Thursday, November 27, 2014

Some Thoughts on Giving Thanks

Enter his gates with thanksgiving,
and his courts with praise!
Give thanks to him; bless his name!

For the Lord is good;
his steadfast love endures forever,
and his faithfulness to all generations. (Ps 100:4-5 ESV)

The command today to “give thanks” comes to each of us as we are, in this moment, formed into the people we are becoming by processes and choices spread throughout the year. As it came to me this morning, I had to once again admit that I don’t easily and naturally give thanks. As I started to have a conversation with God about it, I followed several streams of thought in my journal that helped me get my head and heart around it and thought it might benefit others as well. The pressure to “give thanks” gave way to an easy and hopeful posture before God of seeking to live in the kind of world with Him where giving of thanks would be easy and natural.

First, I realize that the disposition of my soul, particularly the bent of my will, will determine how I receive/perceive/interpret this holiday. Most of what happens today is not under my direct control, nor am I in direct control of my emotions. What is within my control, my influence, are my thoughts and interpretations. My interpretation involves what I think about (thoughts) and what I seek (will). I can position my body in particular ways, think particular thoughts, seeking to trust God with each moment as it is and not what it “should be.”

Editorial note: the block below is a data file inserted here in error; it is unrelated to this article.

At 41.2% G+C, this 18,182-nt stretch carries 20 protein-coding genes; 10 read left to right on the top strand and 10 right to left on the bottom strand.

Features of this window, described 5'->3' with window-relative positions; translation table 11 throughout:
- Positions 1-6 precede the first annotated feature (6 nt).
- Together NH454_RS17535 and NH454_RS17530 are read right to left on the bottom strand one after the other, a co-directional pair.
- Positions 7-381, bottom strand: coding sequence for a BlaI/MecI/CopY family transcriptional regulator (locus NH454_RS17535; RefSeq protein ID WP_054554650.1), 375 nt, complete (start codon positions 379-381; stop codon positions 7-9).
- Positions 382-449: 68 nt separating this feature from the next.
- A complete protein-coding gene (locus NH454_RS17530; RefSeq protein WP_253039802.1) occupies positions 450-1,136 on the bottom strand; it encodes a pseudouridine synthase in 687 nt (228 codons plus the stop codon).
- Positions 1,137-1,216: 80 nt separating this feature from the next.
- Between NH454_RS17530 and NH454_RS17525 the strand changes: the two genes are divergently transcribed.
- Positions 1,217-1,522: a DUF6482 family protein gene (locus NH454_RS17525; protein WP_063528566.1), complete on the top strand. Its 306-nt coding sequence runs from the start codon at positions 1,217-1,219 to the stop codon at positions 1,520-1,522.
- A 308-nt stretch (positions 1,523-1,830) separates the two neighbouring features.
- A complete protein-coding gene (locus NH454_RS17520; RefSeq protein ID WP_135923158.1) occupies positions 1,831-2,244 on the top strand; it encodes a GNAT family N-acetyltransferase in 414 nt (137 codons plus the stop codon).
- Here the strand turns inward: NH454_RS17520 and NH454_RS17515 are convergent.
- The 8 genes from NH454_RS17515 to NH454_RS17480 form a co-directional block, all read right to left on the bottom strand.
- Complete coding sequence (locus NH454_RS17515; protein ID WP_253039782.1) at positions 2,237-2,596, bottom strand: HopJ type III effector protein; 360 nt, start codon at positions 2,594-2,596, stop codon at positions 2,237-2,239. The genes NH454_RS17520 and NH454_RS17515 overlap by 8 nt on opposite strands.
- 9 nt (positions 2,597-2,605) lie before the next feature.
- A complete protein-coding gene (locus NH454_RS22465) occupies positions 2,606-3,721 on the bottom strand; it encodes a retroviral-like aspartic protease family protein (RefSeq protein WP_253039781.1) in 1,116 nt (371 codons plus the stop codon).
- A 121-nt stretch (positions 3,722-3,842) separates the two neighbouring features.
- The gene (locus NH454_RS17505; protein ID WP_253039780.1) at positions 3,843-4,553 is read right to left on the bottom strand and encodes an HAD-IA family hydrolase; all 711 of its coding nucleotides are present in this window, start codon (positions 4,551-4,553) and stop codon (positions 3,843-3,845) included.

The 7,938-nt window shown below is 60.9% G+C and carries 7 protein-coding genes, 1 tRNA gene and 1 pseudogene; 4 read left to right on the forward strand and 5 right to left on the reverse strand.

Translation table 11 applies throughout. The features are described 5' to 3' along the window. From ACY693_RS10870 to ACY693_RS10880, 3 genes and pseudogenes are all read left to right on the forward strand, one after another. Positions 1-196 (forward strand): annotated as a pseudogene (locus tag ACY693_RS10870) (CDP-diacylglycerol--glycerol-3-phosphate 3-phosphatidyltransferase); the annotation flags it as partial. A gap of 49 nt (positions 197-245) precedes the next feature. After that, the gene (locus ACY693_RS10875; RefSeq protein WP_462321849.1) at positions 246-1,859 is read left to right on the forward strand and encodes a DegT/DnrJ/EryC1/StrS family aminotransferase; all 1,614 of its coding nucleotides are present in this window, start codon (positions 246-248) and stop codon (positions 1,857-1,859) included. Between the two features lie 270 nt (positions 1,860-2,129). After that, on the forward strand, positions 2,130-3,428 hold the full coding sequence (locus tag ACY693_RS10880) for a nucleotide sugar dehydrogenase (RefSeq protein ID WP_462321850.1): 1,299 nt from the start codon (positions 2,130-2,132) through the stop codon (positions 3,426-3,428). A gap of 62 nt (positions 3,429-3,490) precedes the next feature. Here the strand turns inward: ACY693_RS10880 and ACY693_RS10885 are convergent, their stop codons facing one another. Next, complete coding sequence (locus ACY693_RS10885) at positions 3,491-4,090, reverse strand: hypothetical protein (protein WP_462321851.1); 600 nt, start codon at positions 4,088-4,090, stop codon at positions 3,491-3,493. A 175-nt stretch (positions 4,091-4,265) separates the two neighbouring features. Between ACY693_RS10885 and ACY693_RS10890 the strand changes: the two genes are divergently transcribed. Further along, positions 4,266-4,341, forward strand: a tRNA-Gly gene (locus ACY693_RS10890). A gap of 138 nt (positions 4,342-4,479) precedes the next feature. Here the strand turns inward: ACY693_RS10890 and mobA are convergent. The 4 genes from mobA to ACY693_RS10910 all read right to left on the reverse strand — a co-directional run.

Second, the command to “give thanks” feels foreign and mostly external. My internal and external world is not yet prepared and ready for this! I have spent most of my days prior to this one in self-will, seeking above all to get my own way, to get my own needs met regardless of the cost. Thus, I lack capacity to understand and enter into giving of thanks, at least at some level. I am ready and ripe and prepared to seek my own way. I am not yet prepared and ready and ripe to trust, though I am seeking that and on the path that leads to that.

The fact is, giving of thanks is a byproduct of living in abundance, our experience of God’s care for our daily, specific needs. If we identify more with lack and “going without” then the command to give thanks comes as merely an annoying external prod, a corset of expectation attempting to force a shape upon our lives from outside that is unfitting and unnatural.

If, however, we identify more and more with a growing experiential confidence in God’s loving care, then the command to give thanks resonates with a deep internal reality within us. We find that we are ripe for it, ready for it. It is natural and easy, part of Jesus’ “easy yoke” and “light burden” (Matt 11:28-30).

Thus, we should not force ourselves and others to “be thankful” (God have special mercy on us parents, we are especially guilty of this with our kids – “be thankful, or else!!”). We start, instead, with where we are (this is always where we start!), admitting our need to grow in trusting God’s care. This is the indirect route to giving thanks, and it is the only way that is safe, light and easy. We take steps to actually trust him with the actual moments before us (as opposed to those “ideal” moments that flood our minds on holidays like these).